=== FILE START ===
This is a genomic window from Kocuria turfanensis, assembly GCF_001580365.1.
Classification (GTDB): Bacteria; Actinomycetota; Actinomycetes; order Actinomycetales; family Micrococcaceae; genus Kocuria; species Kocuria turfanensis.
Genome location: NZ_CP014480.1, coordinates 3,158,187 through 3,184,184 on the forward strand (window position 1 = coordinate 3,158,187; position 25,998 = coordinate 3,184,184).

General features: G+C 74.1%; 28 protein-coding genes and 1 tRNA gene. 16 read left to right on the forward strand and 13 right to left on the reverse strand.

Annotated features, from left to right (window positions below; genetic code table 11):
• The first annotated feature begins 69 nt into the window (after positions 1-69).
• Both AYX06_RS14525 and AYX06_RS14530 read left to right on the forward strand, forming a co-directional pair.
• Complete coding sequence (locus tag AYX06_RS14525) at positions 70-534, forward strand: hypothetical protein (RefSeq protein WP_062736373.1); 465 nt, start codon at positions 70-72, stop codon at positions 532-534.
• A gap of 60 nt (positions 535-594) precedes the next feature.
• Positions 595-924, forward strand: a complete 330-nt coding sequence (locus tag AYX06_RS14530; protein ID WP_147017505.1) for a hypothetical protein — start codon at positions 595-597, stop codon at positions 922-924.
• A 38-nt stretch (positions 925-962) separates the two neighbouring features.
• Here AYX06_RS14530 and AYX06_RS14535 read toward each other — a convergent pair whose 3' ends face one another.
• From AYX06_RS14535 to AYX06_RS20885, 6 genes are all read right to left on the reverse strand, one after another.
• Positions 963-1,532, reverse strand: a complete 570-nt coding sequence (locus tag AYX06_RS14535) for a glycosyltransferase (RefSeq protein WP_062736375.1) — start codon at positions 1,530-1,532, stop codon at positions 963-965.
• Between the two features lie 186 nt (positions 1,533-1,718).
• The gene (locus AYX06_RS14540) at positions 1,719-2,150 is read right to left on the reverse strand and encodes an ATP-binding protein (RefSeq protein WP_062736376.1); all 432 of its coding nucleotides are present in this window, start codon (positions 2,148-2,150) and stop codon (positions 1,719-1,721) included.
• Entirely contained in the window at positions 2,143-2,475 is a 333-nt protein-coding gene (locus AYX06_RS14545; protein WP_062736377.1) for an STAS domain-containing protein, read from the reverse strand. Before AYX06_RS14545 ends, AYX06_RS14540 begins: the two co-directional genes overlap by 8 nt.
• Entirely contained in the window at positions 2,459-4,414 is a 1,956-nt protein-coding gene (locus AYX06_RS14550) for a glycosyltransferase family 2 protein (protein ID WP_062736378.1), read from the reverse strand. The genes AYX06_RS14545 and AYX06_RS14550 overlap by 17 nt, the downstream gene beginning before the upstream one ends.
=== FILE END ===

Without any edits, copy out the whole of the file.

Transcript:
This is a genomic window from Kocuria turfanensis, assembly GCF_001580365.1.
Classification (GTDB): Bacteria; Actinomycetota; Actinomycetes; order Actinomycetales; family Micrococcaceae; genus Kocuria; species Kocuria turfanensis.
Genome location: NZ_CP014480.1, coordinates 3,158,187 through 3,184,184 on the forward strand (window position 1 = coordinate 3,158,187; position 25,998 = coordinate 3,184,184).

General features: G+C 74.1%; 28 protein-coding genes and 1 tRNA gene. 16 read left to right on the forward strand and 13 right to left on the reverse strand.

Annotated features, from left to right (window positions below; genetic code table 11):
• The first annotated feature begins 69 nt into the window (after positions 1-69).
• Both AYX06_RS14525 and AYX06_RS14530 read left to right on the forward strand, forming a co-directional pair.
• Complete coding sequence (locus tag AYX06_RS14525) at positions 70-534, forward strand: hypothetical protein (RefSeq protein WP_062736373.1); 465 nt, start codon at positions 70-72, stop codon at positions 532-534.
• A gap of 60 nt (positions 535-594) precedes the next feature.
• Positions 595-924, forward strand: a complete 330-nt coding sequence (locus tag AYX06_RS14530; protein ID WP_147017505.1) for a hypothetical protein — start codon at positions 595-597, stop codon at positions 922-924.
• A 38-nt stretch (positions 925-962) separates the two neighbouring features.
• Here AYX06_RS14530 and AYX06_RS14535 read toward each other — a convergent pair whose 3' ends face one another.
• From AYX06_RS14535 to AYX06_RS20885, 6 genes are all read right to left on the reverse strand, one after another.
• Positions 963-1,532, reverse strand: a complete 570-nt coding sequence (locus tag AYX06_RS14535) for a glycosyltransferase (RefSeq protein WP_062736375.1) — start codon at positions 1,530-1,532, stop codon at positions 963-965.
• Between the two features lie 186 nt (positions 1,533-1,718).
• The gene (locus AYX06_RS14540) at positions 1,719-2,150 is read right to left on the reverse strand and encodes an ATP-binding protein (RefSeq protein WP_062736376.1); all 432 of its coding nucleotides are present in this window, start codon (positions 2,148-2,150) and stop codon (positions 1,719-1,721) included.
• Entirely contained in the window at positions 2,143-2,475 is a 333-nt protein-coding gene (locus AYX06_RS14545; protein WP_062736377.1) for an STAS domain-containing protein, read from the reverse strand. Before AYX06_RS14545 ends, AYX06_RS14540 begins: the two co-directional genes overlap by 8 nt.
• Entirely contained in the window at positions 2,459-4,414 is a 1,956-nt protein-coding gene (locus AYX06_RS14550) for a glycosyltransferase family 2 protein (protein ID WP_062736378.1), read from the reverse strand. The genes AYX06_RS14545 and AYX06_RS14550 overlap by 17 nt, the downstream gene beginning before the upstream one ends.